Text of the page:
Tagged: students

Stop disadvantaging the disadvantaged // Some practical tips for teaching & learning.

There are no shortcuts or golden tickets. Get teaching right first. [Sir John Dunford]

Education is not just for the elite. It is for everyone regardless of the circumstances into which they are born. In order to ensure students are every background get the same opportunities as everyone else, teachers have to pay meticulous attention to disadvantaged students for it’s those students who stand to gain the most from effective teaching and learning.

‘Get teaching right’ or ‘quality first teaching’ gets mentioned a lot when talking about ‘closing the gap’ between disadvantaged students and their peers but what does this actually mean? Saying these things repeatedly is not overly useful – it doesn’t encourage teachers to change their teaching habits or reflect on their practice. Should teachers be doing things differently for disadvantaged students in lessons day to day? Probably not, but disadvantaged students should be at the top of a teachers thought process when teaching as it’s these students who stand to gain the most from teaching that increases subject knowledge and provides lots of opportunities to bring that information to mind.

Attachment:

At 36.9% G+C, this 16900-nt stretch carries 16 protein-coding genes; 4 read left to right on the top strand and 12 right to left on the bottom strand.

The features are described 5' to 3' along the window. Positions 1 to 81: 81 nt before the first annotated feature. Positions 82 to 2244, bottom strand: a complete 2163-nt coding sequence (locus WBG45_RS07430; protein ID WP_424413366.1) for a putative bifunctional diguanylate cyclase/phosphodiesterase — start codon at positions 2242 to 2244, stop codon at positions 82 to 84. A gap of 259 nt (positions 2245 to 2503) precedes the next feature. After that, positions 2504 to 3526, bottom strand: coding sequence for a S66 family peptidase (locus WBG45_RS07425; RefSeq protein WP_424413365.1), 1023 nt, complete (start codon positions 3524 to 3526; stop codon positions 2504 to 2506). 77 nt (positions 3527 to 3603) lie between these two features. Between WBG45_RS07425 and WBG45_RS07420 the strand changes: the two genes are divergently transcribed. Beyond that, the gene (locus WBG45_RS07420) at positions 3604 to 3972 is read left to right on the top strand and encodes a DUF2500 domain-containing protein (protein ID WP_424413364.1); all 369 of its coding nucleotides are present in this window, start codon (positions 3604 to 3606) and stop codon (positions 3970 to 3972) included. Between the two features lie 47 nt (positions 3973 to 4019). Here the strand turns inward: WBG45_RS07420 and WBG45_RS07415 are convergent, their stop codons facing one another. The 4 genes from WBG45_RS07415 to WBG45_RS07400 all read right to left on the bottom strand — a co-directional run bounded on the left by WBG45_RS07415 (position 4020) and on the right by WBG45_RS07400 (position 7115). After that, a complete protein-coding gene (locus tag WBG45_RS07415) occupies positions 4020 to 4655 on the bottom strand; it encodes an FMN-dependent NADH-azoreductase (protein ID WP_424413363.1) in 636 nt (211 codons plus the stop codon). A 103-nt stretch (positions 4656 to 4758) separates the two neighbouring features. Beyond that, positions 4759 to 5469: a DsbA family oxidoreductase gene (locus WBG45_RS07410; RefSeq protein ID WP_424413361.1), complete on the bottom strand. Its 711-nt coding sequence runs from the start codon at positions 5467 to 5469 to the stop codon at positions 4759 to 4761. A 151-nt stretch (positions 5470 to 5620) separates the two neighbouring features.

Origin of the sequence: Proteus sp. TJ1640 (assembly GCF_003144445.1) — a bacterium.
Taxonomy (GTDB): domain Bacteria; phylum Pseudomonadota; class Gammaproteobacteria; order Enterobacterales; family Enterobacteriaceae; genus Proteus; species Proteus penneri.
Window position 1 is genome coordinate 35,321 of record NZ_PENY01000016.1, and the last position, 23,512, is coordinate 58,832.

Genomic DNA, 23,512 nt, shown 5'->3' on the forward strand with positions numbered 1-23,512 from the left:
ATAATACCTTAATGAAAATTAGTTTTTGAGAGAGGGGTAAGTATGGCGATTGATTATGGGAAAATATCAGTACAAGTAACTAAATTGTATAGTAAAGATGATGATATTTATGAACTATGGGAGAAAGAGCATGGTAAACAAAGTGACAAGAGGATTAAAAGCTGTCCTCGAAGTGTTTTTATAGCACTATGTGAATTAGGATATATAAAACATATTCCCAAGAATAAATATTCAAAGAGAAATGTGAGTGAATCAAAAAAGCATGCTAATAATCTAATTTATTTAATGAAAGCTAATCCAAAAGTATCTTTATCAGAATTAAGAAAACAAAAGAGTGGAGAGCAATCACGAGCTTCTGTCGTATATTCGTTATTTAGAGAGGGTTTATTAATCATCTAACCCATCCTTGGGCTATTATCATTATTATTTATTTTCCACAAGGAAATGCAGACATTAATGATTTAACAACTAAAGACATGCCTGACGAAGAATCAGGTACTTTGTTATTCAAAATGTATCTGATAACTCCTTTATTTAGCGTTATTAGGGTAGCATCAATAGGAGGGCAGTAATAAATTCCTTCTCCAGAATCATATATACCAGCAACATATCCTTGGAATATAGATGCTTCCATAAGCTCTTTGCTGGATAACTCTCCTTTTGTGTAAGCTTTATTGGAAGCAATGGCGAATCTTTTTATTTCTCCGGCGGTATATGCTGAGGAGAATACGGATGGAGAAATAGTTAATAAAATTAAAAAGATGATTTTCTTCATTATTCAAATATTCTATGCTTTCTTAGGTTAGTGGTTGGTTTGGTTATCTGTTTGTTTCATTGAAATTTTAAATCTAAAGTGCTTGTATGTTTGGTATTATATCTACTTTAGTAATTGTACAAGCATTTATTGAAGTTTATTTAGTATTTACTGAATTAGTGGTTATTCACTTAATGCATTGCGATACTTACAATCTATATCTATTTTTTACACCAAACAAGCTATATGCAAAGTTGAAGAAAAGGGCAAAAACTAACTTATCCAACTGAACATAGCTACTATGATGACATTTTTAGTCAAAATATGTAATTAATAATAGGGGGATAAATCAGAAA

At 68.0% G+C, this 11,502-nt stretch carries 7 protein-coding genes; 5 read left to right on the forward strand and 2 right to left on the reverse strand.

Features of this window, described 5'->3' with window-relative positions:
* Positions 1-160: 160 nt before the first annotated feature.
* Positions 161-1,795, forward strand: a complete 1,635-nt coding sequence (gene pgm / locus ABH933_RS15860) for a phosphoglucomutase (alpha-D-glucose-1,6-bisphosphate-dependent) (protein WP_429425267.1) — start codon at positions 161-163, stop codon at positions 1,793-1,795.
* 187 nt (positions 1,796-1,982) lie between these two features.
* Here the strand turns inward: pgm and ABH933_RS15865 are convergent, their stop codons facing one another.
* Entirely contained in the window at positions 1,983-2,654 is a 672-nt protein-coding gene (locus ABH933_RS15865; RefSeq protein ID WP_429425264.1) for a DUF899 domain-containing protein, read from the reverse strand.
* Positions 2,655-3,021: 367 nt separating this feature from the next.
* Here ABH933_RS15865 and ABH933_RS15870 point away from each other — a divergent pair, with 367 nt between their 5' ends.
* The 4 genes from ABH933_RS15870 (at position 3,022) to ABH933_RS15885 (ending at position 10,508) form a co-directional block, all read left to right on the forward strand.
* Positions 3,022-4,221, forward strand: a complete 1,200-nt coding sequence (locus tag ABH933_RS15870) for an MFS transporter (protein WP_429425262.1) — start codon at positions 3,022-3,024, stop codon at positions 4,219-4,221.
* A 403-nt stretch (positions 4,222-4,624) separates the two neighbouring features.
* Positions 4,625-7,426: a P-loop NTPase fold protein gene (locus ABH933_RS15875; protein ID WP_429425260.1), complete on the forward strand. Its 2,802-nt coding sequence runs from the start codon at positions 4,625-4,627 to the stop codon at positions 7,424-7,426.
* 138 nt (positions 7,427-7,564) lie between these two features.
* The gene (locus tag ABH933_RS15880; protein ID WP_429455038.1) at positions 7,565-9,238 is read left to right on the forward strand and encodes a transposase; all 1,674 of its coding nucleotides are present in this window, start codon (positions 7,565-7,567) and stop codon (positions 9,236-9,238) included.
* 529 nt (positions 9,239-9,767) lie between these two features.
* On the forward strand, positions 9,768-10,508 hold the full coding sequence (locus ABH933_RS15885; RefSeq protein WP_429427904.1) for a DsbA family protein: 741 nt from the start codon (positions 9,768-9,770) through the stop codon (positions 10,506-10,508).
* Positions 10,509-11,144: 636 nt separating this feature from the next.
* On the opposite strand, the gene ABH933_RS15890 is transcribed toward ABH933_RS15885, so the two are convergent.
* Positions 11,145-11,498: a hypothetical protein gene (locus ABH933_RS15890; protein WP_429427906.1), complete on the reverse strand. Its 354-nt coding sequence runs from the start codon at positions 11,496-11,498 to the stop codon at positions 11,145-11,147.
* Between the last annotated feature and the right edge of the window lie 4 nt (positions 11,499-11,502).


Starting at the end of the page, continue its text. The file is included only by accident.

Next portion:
What does it mean to be disadvantaged?

Dr Nicholls has a great insight into disadvantaged students here. He talks about the need to disrupt the loop of unequal outcomes for disadvantaged students and has come up with a list (this does not assume all disadvantaged students are affected by these things) that highlights some of the key factors that may identify a young person as disadvantaged…

Another significant factor that relates to learning is that disadvantaged students tend to arrive at secondary school (and primary school) with a lower number of words in their vocabulary and a distinct lack of cultural knowledge (compared to their peers) which restricts their understanding and delays their progress. Joe Kirby makes a great argument for scientific based curriculum design here that would certainly help close the knowledge gap for disadvantaged students.


What can teachers do day to day?